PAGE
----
“It is necessary to fix those things,” he said. “These reforms are painful but necessary.”
He vowed to keep making efforts to ensure Pakistan completed the IMF programme.
“Once the MEFP has been finalised, they (IMF) have their own internal process and then a Board meeting is held. And then finally, when approval is given, the [tranche] is disbursed.
“It is a standard process which can neither be shortened, and hopefully they won’t extend it unnecessarily,” Dar added.
The finance minister shared that the country would receive a $1.2bn disbursement in the form of Special Drawing Rights after the review’s completion.
SDRs are international reserve assets created by the IMF in 1969 and are allocated to member states to supplement existing official reserves.
What Pakistan has agreed to with the IMF
- Imposing taxes amounting to Rs170 billion
- Minimising untargeted subsidies in the gas and energy sectors
- Ensuring that there is zero addition to gas sector’s circular debt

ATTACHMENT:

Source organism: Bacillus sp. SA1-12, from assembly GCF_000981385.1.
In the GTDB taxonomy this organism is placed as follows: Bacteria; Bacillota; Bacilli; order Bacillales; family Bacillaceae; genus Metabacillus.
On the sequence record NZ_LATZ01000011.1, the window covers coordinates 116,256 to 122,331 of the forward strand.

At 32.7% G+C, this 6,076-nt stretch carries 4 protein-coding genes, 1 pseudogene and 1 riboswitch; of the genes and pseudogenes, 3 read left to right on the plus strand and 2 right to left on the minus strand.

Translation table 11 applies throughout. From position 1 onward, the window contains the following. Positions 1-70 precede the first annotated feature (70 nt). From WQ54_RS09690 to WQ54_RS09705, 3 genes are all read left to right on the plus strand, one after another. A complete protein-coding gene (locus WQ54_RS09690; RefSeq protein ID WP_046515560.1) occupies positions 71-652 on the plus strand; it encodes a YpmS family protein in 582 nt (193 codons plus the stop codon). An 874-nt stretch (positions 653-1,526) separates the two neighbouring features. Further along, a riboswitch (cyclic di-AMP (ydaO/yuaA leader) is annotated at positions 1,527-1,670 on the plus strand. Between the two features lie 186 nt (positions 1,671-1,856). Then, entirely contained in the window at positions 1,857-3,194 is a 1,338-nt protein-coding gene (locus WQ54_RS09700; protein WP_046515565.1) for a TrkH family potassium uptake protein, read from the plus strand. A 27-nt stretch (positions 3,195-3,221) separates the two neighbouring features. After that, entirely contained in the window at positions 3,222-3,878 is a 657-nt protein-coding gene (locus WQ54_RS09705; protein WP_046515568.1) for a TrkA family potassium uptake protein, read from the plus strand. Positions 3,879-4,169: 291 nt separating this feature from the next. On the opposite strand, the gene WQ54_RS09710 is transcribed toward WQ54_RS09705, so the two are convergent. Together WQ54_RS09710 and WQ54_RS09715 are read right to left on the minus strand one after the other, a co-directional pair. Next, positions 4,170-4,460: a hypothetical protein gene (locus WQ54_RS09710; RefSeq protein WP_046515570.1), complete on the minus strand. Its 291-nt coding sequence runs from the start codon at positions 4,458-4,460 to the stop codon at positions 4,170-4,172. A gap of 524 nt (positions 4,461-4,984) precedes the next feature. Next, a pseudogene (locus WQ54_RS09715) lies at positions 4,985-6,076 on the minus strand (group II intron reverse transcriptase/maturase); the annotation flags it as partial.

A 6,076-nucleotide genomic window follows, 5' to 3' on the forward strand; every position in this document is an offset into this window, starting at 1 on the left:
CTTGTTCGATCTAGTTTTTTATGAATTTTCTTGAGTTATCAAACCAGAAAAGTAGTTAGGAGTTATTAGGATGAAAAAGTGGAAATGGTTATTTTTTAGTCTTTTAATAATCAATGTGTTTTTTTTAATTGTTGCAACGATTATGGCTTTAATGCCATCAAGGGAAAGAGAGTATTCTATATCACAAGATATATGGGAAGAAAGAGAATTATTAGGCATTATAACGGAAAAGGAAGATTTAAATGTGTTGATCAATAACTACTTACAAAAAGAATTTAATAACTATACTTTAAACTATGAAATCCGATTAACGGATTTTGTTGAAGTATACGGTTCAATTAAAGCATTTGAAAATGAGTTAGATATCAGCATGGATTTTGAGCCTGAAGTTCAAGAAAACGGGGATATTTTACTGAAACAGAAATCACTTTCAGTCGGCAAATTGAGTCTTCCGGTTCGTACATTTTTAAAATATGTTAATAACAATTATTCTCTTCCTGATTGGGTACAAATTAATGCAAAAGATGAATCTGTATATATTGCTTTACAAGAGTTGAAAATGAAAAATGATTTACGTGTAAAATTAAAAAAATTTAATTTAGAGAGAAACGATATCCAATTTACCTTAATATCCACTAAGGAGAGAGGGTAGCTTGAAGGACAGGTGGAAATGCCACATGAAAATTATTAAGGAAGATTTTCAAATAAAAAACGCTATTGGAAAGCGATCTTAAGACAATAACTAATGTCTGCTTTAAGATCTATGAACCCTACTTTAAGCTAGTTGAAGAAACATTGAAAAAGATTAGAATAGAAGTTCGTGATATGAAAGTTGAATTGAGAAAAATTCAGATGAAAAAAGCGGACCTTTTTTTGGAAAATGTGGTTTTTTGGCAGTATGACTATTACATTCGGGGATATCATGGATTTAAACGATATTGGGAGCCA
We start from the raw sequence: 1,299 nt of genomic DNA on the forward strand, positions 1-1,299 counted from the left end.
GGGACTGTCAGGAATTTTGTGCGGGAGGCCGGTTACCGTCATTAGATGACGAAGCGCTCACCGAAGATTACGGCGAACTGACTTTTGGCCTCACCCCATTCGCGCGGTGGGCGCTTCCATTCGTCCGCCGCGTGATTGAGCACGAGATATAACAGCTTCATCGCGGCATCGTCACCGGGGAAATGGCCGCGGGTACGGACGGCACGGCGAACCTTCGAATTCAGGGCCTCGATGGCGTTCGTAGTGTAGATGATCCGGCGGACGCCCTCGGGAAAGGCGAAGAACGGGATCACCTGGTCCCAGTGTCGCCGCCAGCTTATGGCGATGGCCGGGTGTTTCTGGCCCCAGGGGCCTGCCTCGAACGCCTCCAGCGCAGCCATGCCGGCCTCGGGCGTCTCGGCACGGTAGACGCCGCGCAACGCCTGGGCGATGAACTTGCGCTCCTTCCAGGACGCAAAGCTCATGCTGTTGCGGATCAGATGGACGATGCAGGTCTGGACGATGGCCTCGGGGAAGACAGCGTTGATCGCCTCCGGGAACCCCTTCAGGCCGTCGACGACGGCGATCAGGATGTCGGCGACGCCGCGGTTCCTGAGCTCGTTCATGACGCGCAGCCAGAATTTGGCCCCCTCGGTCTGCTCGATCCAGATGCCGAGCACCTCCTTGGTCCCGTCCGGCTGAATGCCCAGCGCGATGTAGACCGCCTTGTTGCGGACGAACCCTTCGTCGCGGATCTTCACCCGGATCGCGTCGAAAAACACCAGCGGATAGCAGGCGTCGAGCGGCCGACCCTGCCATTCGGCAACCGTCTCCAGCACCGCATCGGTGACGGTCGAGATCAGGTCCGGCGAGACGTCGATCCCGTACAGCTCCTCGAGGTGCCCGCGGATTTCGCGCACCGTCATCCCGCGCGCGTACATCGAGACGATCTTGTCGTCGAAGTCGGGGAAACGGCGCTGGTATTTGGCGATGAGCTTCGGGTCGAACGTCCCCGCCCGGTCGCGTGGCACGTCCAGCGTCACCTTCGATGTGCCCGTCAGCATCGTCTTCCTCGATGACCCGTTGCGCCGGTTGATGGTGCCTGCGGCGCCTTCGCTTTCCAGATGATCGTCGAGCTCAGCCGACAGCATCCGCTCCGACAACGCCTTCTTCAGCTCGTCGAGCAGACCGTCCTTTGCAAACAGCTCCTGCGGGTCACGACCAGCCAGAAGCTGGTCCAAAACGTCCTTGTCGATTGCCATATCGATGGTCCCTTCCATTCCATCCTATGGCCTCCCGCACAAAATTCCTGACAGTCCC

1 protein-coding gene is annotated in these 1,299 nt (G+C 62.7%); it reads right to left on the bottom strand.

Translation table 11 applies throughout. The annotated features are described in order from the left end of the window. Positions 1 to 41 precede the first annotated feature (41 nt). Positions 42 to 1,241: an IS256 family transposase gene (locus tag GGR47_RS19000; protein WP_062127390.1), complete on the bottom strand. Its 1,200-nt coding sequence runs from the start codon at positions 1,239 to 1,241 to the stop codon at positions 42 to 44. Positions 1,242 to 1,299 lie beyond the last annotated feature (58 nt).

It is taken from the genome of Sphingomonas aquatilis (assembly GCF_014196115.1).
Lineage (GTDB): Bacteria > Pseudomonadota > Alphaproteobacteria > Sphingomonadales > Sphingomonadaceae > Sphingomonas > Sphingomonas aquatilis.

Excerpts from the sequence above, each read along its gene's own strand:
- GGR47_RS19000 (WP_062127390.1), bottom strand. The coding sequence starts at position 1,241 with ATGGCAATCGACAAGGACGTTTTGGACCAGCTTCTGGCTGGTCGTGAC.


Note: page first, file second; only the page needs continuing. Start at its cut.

- Raising the petroleum development levy on diesel to Rs50 through two Rs5 hikes on March 1 and April 1
- Increasing allocation of BISP to Rs400bn
Outlining the policy measures agreed upon between the government and the IMF, Dar said taxes amounting to Rs170bn would be imposed. He added, however, that the government would try to ensure that the taxes did not directly burden the common man.
To impose the taxes, the government would introduce a finance bill or ordinance, depending on the situation at the time, he said. Preparations for the bill or ordinance would begin once matters were finalised. If both houses of parliament were in session at the time, then a bill would be presented, otherwise, an ordinance would be promulgated, he said.
“Secondly, we will implement the agreed-upon energy reforms through the federal cabinet,” he said, adding that the primary focus would be on minimising untargeted subsidies and reducing the “flow” in the gas sector to zero so there was no addition to the circular debt.